Can we assume your model is multilevel model and is something like this?

Mixed glucose with time bcov wcov/fixed=time cov1 cov2/Random intercept | subject(pid) covtype(??).

Where bcov is a person level covariate and wcov is a time point (appointment) covariate.

If this were your model, the covtype would be ‘id’, not ‘ar’.

 

Or, are you doing a repeated measures model?

 

Re: contrasts. Emmeans is available and so is Test.

 

Gene Maguin

 

 

 

From: SPSSX(r) Discussion [[hidden email]] On Behalf Of Salbod, Mr. Stephen
Sent: Monday, April 03, 2017 9:43 AM
To:
[hidden email]
Subject: Mixed Model Missing Data

 

 

I am new to the mixed model procedure. The output is kind of strange. (That is what happens from years of looking at ANOVAs.) I would appreciate any recommendations that would help me understand SPSS mixed model output? I am trying to model a1c measures (glucose) across five time intervals (appointments): baseline, 3-6mo, 6-9mo, 9-12mo and 12-18mo.  A treatment was administered after a baseline was obtained. I want to assess whether the treatment was effective. Missing data is a problem. Out of 118 people, only 37 made all their appointments. Thirty-five percent missed only one appointment and so on.  The missing data issue steered me to the mixed model procedure.  I’m treating time as a fixed variable, people as a random variable, and use AR(1) as my covariance type.  With repeated measures, I would follow the analysis with contrasts. Is this available within mixed model? 

 

Any articles or book chapter recommendations will be most welcome.

 

TIA

Steve (Pace University, NYC)

 

===================== To manage your subscription to SPSSX-L, send a message to [hidden email] (not to SPSSX-L), with no body text except the command. To leave the list, send the command SIGNOFF SPSSX-L For a list of commands to manage subscriptions, send the command INFO REFCARD

===================== To manage your subscription to SPSSX-L, send a message to [hidden email] (not to SPSSX-L), with no body text except the command. To leave the list, send the command SIGNOFF SPSSX-L For a list of commands to manage subscriptions, send the command INFO REFCARD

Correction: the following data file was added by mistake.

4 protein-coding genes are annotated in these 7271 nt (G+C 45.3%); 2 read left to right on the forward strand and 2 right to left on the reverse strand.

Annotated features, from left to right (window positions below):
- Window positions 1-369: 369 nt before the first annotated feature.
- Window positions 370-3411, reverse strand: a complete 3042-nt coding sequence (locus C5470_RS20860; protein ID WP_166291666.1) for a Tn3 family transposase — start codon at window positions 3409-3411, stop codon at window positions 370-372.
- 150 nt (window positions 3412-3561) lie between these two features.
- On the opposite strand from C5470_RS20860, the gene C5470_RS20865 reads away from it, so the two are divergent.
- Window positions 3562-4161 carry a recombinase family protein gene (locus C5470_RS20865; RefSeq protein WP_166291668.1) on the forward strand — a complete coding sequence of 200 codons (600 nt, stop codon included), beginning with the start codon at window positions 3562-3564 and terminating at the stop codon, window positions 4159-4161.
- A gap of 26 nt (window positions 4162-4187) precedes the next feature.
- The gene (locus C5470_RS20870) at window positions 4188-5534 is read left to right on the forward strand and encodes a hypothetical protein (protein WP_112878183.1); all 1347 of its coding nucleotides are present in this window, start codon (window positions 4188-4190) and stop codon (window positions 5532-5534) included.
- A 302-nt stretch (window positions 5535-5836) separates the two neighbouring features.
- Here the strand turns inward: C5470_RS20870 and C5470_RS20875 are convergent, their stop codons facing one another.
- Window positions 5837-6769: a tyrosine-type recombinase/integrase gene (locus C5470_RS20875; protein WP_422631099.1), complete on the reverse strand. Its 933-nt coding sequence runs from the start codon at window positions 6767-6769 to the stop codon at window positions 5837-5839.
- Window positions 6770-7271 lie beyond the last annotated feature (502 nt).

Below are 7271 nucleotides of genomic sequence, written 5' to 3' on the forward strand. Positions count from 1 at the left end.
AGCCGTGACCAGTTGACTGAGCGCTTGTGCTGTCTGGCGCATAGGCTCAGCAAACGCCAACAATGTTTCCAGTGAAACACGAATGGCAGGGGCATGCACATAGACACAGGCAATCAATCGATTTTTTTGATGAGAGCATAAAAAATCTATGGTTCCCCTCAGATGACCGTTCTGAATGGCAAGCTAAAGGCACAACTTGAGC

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Re: Mixed Model Missing Data

Bruce Weaver
Administrator
In reply to this post by Maguin, Eugene
I agree with Gene re Singer & Willett.  It's a great general resource, and IIRC, you can find SPSS syntax for it in the "textbook examples" pages on the UCLA website.  

For books about estimating these types of models using SPSS specifically, these two by Heck, Thomas & Tabata seem quite good:

http://www2.hawaii.edu/~ltabata/mlm/HTT2013.html
http://www2.hawaii.edu/~ltabata/mlm/HTT2012.html

HTH.


Maguin, Eugene wrote
One very good recommendation is Singer and Willett, Applied longitudinal data analysis. There are other good resources. Another resource is http://stats.idre.ucla.edu/ Another is the MLwin website at University of Bristol (http://www.bristol.ac.uk/cmm/software/mlwin/

Can we assume your model is multilevel model and is something like this?
Mixed glucose with time bcov wcov/fixed=time cov1 cov2/Random intercept | subject(pid) covtype(??).
Where bcov is a person level covariate and wcov is a time point (appointment) covariate.
If this were your model, the covtype would be ‘id’, not ‘ar’.

Or, are you doing a repeated measures model?

Re: contrasts. Emmeans is available and so is Test.

Gene Maguin



From: SPSSX(r) Discussion [mailto:[hidden email]] On Behalf Of Salbod, Mr. Stephen
Sent: Monday, April 03, 2017 9:43 AM
To: [hidden email]
Subject: Mixed Model Missing Data


I am new to the mixed model procedure. The output is kind of strange. (That is what happens from years of looking at ANOVAs.) I would appreciate any recommendations that would help me understand SPSS mixed model output? I am trying to model a1c measures (glucose) across five time intervals (appointments): baseline, 3-6mo, 6-9mo, 9-12mo and 12-18mo.  A treatment was administered after a baseline was obtained. I want to assess whether the treatment was effective. Missing data is a problem. Out of 118 people, only 37 made all their appointments. Thirty-five percent missed only one appointment and so on.  The missing data issue steered me to the mixed model procedure.  I’m treating time as a fixed variable, people as a random variable, and use AR(1) as my covariance type.  With repeated measures, I would follow the analysis with contrasts. Is this available within mixed model?

Any articles or book chapter recommendations will be most welcome.

TIA
Steve (Pace University, NYC)

===================== To manage your subscription to SPSSX-L, send a message to [hidden email]<mailto:[hidden email]> (not to SPSSX-L), with no body text except the command. To leave the list, send the command SIGNOFF SPSSX-L For a list of commands to manage subscriptions, send the command INFO REFCARD

=====================
To manage your subscription to SPSSX-L, send a message to
[hidden email] (not to SPSSX-L), with no body text except the
command. To leave the list, send the command
SIGNOFF SPSSX-L
For a list of commands to manage subscriptions, send the command